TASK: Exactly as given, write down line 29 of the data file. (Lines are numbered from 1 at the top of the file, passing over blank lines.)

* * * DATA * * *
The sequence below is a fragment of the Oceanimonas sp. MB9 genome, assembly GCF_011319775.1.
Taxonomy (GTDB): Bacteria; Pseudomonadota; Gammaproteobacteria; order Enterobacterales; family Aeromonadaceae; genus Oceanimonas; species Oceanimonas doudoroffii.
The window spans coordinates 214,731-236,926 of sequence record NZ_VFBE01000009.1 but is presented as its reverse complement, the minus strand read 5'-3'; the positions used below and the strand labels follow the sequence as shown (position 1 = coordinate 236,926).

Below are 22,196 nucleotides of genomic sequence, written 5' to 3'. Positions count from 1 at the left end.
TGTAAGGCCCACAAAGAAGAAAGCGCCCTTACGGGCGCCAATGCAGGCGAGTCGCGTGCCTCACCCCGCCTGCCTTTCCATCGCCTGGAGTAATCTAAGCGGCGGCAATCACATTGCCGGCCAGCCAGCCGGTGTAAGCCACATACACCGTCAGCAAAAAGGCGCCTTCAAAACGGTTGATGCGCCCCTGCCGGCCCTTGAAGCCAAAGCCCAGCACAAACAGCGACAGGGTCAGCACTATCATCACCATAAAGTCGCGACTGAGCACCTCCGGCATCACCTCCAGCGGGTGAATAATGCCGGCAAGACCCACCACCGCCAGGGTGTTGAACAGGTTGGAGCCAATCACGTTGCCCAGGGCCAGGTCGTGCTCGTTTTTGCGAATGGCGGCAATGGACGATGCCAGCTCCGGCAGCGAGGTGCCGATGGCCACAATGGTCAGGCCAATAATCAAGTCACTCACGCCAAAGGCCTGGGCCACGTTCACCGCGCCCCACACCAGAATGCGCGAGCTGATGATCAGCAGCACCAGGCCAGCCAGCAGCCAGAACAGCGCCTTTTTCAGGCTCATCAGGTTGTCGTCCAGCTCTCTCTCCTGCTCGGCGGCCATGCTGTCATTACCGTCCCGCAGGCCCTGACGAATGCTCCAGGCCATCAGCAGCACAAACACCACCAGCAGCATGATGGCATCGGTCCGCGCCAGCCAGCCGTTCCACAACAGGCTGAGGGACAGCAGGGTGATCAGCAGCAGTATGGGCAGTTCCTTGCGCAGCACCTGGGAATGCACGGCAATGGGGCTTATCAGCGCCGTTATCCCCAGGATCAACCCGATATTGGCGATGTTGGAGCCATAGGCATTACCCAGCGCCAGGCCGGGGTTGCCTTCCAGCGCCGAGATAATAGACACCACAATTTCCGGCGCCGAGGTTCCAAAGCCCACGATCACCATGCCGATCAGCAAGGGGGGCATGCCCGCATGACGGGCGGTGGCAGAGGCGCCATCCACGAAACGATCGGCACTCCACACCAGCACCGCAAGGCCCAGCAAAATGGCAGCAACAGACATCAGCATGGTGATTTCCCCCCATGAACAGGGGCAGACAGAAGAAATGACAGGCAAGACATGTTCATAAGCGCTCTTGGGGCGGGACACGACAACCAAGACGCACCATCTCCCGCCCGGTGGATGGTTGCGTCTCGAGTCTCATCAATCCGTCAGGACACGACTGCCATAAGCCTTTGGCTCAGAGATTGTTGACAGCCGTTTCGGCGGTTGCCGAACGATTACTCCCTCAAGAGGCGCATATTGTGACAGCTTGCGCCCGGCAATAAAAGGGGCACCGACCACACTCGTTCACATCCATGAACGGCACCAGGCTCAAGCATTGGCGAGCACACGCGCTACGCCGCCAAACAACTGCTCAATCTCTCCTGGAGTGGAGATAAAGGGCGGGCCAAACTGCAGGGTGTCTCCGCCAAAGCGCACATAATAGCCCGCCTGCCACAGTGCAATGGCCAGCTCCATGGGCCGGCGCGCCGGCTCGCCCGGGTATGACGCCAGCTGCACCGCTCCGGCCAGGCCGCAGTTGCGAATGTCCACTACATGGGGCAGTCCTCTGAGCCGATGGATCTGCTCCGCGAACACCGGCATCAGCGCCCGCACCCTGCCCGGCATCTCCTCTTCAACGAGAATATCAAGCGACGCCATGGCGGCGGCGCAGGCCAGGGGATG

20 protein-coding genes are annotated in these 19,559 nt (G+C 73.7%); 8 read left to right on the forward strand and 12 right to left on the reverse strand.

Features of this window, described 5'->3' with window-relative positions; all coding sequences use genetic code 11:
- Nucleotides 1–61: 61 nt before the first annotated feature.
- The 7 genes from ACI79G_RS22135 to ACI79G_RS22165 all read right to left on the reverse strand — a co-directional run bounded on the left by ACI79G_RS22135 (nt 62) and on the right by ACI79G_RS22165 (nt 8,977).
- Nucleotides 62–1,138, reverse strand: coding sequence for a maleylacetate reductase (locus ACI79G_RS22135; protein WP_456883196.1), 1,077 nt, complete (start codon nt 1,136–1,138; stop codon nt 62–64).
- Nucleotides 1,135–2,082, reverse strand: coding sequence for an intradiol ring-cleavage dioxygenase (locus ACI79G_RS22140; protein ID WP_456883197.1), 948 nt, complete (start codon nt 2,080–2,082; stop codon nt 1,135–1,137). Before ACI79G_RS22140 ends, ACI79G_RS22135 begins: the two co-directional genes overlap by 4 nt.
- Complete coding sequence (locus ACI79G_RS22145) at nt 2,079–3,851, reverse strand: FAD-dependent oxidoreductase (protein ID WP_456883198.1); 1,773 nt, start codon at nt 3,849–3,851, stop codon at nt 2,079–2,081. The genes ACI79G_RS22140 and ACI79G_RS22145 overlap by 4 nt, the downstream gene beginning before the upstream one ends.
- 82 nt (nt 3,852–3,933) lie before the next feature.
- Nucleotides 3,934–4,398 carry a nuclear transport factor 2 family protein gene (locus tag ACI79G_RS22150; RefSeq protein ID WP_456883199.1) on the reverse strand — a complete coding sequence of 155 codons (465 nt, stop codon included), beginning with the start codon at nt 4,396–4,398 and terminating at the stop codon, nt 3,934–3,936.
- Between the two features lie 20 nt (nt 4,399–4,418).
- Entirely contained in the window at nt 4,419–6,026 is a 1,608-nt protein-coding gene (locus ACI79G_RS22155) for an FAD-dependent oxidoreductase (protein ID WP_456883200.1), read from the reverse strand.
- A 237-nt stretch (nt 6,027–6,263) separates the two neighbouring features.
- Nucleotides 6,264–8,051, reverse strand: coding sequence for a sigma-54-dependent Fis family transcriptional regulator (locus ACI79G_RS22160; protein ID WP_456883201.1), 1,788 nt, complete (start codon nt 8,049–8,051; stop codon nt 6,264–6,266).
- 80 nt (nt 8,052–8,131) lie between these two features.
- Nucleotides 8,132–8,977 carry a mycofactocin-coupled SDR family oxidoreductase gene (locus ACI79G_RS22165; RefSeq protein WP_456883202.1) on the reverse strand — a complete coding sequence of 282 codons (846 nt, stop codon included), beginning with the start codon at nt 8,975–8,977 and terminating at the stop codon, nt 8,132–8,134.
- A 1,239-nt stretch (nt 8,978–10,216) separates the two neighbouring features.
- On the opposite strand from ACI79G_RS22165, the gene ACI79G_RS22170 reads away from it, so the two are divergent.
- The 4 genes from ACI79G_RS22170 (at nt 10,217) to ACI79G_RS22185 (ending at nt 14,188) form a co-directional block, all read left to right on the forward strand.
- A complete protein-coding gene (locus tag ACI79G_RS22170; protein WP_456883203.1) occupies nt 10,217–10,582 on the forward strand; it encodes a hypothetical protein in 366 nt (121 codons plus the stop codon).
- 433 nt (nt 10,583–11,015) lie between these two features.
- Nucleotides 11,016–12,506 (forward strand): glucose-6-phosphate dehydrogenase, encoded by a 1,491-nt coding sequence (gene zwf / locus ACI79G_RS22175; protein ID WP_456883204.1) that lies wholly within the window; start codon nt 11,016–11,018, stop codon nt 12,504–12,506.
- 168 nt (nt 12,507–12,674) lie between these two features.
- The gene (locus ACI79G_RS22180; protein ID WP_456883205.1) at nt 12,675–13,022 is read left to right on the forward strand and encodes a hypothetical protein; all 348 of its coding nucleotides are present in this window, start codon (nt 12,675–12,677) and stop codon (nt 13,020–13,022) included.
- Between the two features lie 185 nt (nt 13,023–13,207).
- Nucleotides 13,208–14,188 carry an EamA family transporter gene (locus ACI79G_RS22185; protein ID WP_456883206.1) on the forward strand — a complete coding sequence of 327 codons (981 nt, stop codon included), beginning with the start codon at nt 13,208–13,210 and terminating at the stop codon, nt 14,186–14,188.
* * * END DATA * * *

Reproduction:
- Between the two features lie 185 nt (nt 13,023–13,207).